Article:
Winner in Quantico Town Council race declines seat

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This article was written by WTOP’s news partner and republished with permission. Sign up for’s free email subscription today.

A surprising election in Quantico is getting more unusual.

Before the start of his term, Town Council member-elect Steve Kang declined the seat to which he was elected in November, according to the Prince William County Office of Elections. No formal reason has been given.

The tiny town, surrounded by U.S. Marine Corps Base Quantico, had 14 candidates — or more than 2% of the town’s estimated 578 residents — on the ballot for five seats in 2022.

Kang finished third in the election with 58 votes.

Five incumbents were seeking reelection, and four of them lost: Rusty Kuhns, Earlene Clinton, Alice Toner and Robin Langham.

Before being defeated, Kuhns was the most experienced sitting local elected official in the county, having held office since 2002. Incumbent council member Sammato Dabney held his seat by a three-vote margin. The other winners were Todd Zirkle, Nadia Madjid and Jason Stoltz.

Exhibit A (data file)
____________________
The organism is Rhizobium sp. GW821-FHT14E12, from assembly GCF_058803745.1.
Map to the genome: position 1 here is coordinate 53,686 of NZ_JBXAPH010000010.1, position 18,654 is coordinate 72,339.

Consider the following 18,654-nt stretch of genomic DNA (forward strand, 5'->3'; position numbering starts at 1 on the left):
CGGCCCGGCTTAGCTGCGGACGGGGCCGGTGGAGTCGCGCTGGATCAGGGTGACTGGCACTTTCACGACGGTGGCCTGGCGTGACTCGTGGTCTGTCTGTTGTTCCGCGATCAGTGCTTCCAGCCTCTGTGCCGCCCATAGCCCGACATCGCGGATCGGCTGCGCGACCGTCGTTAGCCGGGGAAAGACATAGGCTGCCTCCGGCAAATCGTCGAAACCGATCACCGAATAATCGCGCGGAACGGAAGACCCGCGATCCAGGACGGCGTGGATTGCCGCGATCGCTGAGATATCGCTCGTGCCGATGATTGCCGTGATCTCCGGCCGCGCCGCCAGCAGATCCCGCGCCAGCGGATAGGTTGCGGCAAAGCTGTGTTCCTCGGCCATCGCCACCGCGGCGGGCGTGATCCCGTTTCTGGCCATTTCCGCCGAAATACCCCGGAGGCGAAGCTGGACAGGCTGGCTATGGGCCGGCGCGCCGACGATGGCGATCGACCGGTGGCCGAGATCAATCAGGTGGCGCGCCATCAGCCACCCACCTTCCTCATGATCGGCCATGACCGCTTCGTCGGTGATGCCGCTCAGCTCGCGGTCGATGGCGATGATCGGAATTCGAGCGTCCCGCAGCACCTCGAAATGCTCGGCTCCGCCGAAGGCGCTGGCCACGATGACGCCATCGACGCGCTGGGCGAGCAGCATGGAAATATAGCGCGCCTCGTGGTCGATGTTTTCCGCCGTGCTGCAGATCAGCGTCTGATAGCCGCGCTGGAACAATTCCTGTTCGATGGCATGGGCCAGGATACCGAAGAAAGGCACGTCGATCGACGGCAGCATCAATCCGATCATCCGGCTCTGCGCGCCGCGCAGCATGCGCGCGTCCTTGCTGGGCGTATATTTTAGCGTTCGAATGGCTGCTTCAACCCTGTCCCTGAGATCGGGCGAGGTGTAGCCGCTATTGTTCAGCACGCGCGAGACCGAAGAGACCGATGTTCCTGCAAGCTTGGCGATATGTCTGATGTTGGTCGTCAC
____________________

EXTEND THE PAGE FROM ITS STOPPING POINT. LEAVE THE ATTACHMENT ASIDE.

Following the election, one of the unsuccessful candidates contacted InsideNoVa with concerns about Kang’s eligibility for the office, saying he did not reside in the town at the time of the election.

At the time, Registrar Eric Olsen said that Kang was a registered voter in the town and was approved as a qualified candidate for the election. Olsen said he was aware of the residency allegation, but no action had been taken.

Thalia Simpson, a communications specialist with the Office of Elections, said Kang did not contact the county about his decision to decline the office or share his reasoning. The elections office learned of his decision from the town.

The Town Council has requested a special election to fill the vacancy, and a judge set the date at the end of May, Simpson said. However, Simpson said that date conflicts with state law prohibiting a special election within 55 days of a general or primary election.

A June 20 primary is expected, as there are multiple Democratic candidates for the 19th District seat in the House of Delegates, three seats on the Board of County Supervisors and the clerk of circuit court. Republicans also have multiple candidates in the 21st House District.

Simpson said the Office of Elections is awaiting a resolution on the date of the election.

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